As Turkey braces for snap elections on June 24, the ruling Justice and Development Party (AKP) risks losing the support of an important segment of its base — conservative Kurds — due to its sharp shift to hard-line nationalism. A major question now is how to lure the vote of the resentful Kurds, who are emerging as a key player in the elections.
Recent surveys suggest that Kurdish voters could become kingmakers in the crucial legislative and presidential polls, which will mark Turkey’s transition to a new governance system headed by an omnipotent president. In an unprecedented flurry of contacts, opposition parties are looking for various forms of cooperation to beat President Recep Tayyip Erdogan in what many see as the last chance to save Turkish democracy.
Kadir Atalay, the owner of the PIAR polling company, said the predominantly pious Kurdish supporters of the AKP and Erdogan are no longer on board. Atalay told Al-Monitor that the main reason Kurds backed Erdogan was their trust in his commitment to resolve the Kurdish question, and that now, after the U-turn he made, they feel “deceived and abandoned.”
Ahmet Faruk Unsal, a conservative Kurd who served as an AKP lawmaker but has now fallen out with the party, confirms the deep sense of disappointment among the Kurds.
“In 2002, when it was newly established, the AKP’s messages suggested it would open up the locked doors of democracy, and in the 2002-2007 period, its political performance was congruent with those messages. In the 2007-2013 period, it also launched the settlement process. That was the reason for the [Kurdish] support,” Unsal told Al-Monitor.
As the settlement process collapsed and the Kurdish political movement in neighboring Syria began to gain strength, “the AKP took a hard-line stance against the Kurdish political movement both in Turkey and in the region, which has led Kurds to withdraw their support,” Unsal said.
The AKP’s alliance with the far-right Nationalist Action Party (MHP), the ferocious crackdown on Kurdish militants that devastated whole towns and neighborhoods in 2015-2016, Ankara’s threats to Iraqi Kurds over their independence bid last year and, most recently, the Turkish offensive on the mainly Kurdish city of Afrin in Syria have all disillusioned the Kurds, according to Unsal. “That’s why the political preferences of Kurds have significantly shifted,” he said.
According to Atalay’s findings, antagonizing Kurdish supporters has cost the AKP about 4 points of its vote. The party won 49.5% in the last general elections in November 2015. “Our surveys on AKP losses indicate that the party has lost 4 points through Kurdish voters who are against the environment of conflict and support the peace process,” he said.
Opposition parties are now eager to attract the disgruntled Kurds. Chief among them is the Peoples’ Democratic Party (HDP), which represents nationalist Kurds and leads the Kurdish political movement in Turkey. After the prospect of early elections emerged last week, HDP co-chair Pervin Buldan quickly made it clear that the party’s election strategy would rest on Kurdish disillusionment with Ankara. “While going to Afrin, you spoke of delivering an Ottoman slap, but now you get ready to receive a Kurdish slap. You will choke on the songs you were singing on the way to Afrin,” she said April 17.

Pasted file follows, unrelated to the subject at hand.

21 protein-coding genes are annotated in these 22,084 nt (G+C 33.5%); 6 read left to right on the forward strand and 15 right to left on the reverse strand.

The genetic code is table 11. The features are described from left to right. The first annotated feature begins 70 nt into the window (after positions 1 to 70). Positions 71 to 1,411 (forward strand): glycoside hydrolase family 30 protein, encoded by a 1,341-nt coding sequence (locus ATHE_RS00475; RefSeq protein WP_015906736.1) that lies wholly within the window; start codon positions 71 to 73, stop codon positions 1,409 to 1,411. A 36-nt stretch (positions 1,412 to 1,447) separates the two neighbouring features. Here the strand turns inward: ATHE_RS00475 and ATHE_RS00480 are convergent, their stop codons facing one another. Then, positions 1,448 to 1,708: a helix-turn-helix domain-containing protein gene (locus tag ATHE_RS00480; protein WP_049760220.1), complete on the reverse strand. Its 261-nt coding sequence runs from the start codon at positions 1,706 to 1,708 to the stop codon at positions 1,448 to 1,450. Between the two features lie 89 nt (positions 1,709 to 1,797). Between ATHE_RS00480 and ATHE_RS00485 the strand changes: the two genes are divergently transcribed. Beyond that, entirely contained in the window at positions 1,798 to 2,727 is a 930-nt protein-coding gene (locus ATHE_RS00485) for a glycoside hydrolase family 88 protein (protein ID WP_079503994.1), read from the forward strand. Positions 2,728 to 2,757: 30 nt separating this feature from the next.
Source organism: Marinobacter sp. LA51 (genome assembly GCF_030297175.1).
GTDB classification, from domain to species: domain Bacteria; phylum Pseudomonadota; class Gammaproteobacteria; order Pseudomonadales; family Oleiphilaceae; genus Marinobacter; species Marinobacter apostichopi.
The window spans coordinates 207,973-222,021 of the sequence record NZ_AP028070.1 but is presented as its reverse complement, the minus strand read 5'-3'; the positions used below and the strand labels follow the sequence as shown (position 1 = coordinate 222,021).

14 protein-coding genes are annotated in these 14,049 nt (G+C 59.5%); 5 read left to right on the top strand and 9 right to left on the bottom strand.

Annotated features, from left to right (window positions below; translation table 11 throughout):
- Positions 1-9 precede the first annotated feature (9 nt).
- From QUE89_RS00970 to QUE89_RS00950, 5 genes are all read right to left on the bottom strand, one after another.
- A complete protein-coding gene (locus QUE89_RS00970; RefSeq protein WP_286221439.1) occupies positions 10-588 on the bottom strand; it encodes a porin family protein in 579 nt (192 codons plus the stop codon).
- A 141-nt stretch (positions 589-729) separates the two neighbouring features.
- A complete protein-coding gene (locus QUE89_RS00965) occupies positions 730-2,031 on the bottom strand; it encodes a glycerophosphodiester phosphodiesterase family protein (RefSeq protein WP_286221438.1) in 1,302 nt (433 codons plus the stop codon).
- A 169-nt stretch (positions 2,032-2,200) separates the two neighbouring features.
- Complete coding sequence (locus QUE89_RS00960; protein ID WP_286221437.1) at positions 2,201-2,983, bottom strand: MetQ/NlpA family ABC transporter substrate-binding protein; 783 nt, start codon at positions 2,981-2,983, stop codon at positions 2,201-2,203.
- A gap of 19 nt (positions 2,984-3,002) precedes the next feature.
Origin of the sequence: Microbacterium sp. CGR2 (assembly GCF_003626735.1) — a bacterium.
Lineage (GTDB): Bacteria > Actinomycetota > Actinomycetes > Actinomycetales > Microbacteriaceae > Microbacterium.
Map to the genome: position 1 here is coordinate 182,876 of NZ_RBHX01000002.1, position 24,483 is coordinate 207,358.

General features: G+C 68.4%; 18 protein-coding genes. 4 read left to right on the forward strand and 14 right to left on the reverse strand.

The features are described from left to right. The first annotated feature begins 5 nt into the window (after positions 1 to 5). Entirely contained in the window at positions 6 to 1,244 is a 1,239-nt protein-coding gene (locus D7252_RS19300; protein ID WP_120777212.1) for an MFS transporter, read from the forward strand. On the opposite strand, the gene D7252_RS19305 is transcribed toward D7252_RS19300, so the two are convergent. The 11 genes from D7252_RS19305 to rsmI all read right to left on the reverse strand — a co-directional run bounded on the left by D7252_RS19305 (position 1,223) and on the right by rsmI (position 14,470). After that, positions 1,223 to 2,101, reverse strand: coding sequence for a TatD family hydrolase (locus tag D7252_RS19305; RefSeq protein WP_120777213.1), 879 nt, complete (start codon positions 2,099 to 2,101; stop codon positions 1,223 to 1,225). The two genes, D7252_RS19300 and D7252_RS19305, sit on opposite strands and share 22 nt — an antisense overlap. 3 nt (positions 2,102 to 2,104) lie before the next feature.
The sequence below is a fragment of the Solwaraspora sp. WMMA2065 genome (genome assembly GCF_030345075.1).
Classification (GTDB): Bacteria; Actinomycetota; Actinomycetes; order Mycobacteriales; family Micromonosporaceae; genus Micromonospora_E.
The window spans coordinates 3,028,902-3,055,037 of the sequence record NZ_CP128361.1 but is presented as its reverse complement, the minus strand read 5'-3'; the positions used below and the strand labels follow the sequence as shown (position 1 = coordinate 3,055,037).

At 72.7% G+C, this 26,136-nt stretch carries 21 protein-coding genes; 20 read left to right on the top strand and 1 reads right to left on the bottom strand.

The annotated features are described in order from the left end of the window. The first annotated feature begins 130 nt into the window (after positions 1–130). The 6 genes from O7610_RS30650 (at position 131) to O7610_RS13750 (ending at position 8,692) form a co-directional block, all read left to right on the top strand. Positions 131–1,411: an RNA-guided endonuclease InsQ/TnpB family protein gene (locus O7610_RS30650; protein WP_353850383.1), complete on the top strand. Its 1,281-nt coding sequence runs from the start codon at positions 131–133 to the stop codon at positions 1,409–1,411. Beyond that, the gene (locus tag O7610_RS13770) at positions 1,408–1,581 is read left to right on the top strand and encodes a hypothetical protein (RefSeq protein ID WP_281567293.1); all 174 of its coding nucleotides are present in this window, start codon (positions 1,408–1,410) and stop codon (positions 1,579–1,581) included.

Meral Danis Bestas, the HDP’s parliamentary whip, said Kurds across the political spectrum are bracing to punish the government at the ballot boxes. “The Kurds — even those who are not HDP supporters — will respond to the Afrin operation, the removal of Kurdish-language signs [in Turkey’s southeast] and the imprisonment of [Kurdish] lawmakers,” she told Al-Monitor. “An incredible policy of rejection and denial is underway against the Kurds. The Kurds are a politicized people, and they will definitely respond to it.”
Bestas added, “Our message to all our people is this: You are the ones to give the best answer to the hostility displayed against you. We will fully support your response.”
Atalay defines the profile of the AKP’s Kurdish supporters as “conservative, Sunni Muslim and pious Kurds.”
Ayhan Bilgen, one of the HDP’s few conservative lawmakers, told Al-Monitor that the election campaign would coincide with the holy Muslim month of Ramadan. While he said he believes Erdogan will draw on the occasion to use a deeply religious rhetoric in a bid to keep pious Kurds on his side, Bilgen is confident that the HDP is capable of producing an efficient counter-rhetoric. “We will block the exploitation of religion,” he said.
Atalay said the disgruntled Kurdish vote is currently divided between the HDP, the Felicity Party, which, like the AKP, has its roots in political Islam, and the Good Party, created several months ago by high-profile defectors from the MHP opposed to their party’s alliance with Erdogan. Still, important numbers of the disgruntled Kurds remain undecided, and they could either shun the polls or end up supporting Erdogan again if they fail to find an alternative in a short period of time, Atalay said.
The HDP is working on strategies to lure Kurdish voters who have previously shunned the party. In early April, a high-level HDP delegation traveled to Erbil for icebreaking talks with Iraqi Kurdish leader Massoud Barzani, who enjoys widespread respect among Turkey’s conservative Kurds.
Bilgen, who is also the HDP’s spokesman, told Al-Monitor that the party would also seek dialogue with fellow opposition parties.
Abdullatif Sener, a former deputy premier who has also fallen out with Erdogan, said opposition parties should cooperate with the HDP, for the party is “the only medium to snatch away the Kurds who have supported the AKP and Erdogan.”
If Kurds are to be the kingmakers in the upcoming polls, the most efficient strategy against the AKP-MHP alliance appears to be the creation of an opposition bloc that will embrace the HDP, with the HDP itself embracing the disgruntled Kurds.